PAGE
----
Welcome to the home of The Question Evolution Project. Presenting information demonstrating that there is no truth in minerals-to-man evolution, and presenting evidence for special creation. —Established by Cowboy Bob Sorensen

Wednesday, January 20, 2016

A Frog with Antifreeze?

So, if a creature has no heartbeat, not breathing, is frozen solid, what is the likely medical opinion?

"He's dead, Jim."

Not necessarily. Some critters have been endowed by their Creator with certain ways of surviving in extreme cold. Why not? They have been enabled to adapt, else we'd have a much larger number of extinctions going on. A spell back, I posted about the "antifreeze" in the Eastern box turtle. There are also some frogs that have similar abilities.


Creatures living in extreme cold have been given unique abilities to survive. A few kinds of frog are able to freeze solid and still come back.
Image credit: Modified from US National Park Service
The wood frog baffles atoms-to-amphibian evolutionists. Although certain times of year are just what a frog would cotton to, what with insects and all. But when the temperatures go below zero and it turns into a frogsicle, well, how does it survive?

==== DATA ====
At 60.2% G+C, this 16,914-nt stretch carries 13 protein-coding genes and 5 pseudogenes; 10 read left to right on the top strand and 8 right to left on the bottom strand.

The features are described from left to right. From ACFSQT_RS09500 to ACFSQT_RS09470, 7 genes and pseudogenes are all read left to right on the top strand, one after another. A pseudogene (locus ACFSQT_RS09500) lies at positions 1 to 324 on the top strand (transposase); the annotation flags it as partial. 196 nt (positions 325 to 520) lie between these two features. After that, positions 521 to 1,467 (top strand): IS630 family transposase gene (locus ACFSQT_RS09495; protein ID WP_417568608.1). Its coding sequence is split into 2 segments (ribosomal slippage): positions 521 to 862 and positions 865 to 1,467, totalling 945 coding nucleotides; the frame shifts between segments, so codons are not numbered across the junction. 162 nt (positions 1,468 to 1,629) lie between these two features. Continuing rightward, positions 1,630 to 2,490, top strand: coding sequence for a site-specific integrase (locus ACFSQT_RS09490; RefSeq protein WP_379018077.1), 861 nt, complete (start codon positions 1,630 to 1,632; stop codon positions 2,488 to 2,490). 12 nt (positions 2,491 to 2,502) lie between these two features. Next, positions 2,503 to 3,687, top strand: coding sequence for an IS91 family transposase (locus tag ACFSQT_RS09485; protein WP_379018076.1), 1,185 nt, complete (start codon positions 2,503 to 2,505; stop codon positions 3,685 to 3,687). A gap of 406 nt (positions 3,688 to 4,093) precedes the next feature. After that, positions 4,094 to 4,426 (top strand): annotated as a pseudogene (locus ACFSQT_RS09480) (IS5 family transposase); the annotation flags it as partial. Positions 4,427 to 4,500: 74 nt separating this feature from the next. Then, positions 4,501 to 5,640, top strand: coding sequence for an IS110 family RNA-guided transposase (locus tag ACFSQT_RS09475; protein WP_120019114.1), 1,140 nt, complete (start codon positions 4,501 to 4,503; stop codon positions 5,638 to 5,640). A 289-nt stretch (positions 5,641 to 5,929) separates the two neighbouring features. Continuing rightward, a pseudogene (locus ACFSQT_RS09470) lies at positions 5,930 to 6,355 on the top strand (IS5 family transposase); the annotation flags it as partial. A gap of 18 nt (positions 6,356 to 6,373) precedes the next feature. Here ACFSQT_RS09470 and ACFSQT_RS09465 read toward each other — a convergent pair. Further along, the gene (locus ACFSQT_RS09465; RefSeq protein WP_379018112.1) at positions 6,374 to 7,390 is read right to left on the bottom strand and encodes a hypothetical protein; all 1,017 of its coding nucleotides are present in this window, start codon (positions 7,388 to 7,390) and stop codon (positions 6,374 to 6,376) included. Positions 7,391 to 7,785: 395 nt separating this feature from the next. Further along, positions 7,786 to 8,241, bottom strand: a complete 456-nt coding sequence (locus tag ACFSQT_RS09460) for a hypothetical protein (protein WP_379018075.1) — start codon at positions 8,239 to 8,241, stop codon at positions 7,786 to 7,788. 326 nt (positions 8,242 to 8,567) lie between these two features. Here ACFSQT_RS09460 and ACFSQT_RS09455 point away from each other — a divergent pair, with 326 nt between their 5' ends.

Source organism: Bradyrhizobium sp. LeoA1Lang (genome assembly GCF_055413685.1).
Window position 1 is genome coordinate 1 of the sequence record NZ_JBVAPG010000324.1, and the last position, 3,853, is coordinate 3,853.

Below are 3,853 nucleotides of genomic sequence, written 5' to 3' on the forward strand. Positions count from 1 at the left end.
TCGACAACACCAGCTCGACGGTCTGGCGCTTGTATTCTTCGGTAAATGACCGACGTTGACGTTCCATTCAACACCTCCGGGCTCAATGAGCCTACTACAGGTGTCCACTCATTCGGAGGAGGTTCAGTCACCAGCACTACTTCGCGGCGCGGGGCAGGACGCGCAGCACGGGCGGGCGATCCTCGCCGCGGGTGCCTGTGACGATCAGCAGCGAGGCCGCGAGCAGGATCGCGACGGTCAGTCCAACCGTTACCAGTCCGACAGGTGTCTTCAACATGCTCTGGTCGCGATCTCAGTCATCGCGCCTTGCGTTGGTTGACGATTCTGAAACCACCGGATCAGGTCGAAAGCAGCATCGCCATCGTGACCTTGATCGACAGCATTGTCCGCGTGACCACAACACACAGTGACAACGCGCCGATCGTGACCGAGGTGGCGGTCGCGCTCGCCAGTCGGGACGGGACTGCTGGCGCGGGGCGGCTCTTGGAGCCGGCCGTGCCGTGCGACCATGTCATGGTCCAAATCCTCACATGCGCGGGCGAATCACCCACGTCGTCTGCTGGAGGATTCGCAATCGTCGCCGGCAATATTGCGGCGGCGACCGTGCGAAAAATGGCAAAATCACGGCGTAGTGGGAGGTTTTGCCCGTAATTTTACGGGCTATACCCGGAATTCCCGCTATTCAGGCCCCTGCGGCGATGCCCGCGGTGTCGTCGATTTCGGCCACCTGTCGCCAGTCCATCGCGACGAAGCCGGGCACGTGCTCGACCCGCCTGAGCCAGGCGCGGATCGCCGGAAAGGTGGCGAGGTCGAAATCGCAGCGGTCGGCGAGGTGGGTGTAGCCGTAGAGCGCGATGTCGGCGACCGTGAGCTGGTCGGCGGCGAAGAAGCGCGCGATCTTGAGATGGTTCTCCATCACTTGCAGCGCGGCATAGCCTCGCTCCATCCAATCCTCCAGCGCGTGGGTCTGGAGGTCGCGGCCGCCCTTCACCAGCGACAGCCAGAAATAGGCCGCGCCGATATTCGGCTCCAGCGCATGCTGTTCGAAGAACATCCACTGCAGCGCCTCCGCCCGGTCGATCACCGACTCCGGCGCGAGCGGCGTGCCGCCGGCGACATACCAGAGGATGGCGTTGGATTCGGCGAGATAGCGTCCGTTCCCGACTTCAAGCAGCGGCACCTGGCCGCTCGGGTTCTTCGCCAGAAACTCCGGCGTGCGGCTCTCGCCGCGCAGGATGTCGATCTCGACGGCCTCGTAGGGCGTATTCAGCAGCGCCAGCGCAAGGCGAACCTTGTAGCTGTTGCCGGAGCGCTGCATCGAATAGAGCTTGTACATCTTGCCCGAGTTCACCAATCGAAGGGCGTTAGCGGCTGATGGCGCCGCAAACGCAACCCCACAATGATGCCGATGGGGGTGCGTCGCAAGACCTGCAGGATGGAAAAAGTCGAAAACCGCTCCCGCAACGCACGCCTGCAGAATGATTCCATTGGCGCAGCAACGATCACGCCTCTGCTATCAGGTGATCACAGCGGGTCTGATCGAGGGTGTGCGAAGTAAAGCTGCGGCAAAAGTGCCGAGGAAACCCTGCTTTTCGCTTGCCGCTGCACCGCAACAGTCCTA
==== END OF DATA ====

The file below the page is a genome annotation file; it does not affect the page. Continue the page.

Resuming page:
During winter in Alaska, the wood frog (Rana sylvatica) freezes so that it looks like a frog-shaped piece of ice. While frozen, the frog stops breathing, its heart stops beating, its blood stops flowing, and it cannot move. However, when spring arrives, the frog’s body thaws and the frog returns to normal life. This is an amazing feat that would certainly be highly unlikely to have developed by chance. To restart the function of the frog’s systems after they have been frozen requires extremely complex genetic programming.

The adult wood frog, which grows to be only about 8 cm (3 inches) long, has an unusual colouration on its face that makes it look like it is wearing a black mask. The frog lives in Canada and also in the United States from Alaska to Alabama. In Alaska, wood frogs inhabit diverse environments, from grasslands to forests, muskegs and tundra. The wood frog is one of only three species of frogs that live north of the Arctic Circle.

As an amphibian, it is a cold-blooded animal whose body temperature tends to match the temperature of its surroundings.
How cool is that? To finish reading, hop on over to "Frozen frogs". 

 

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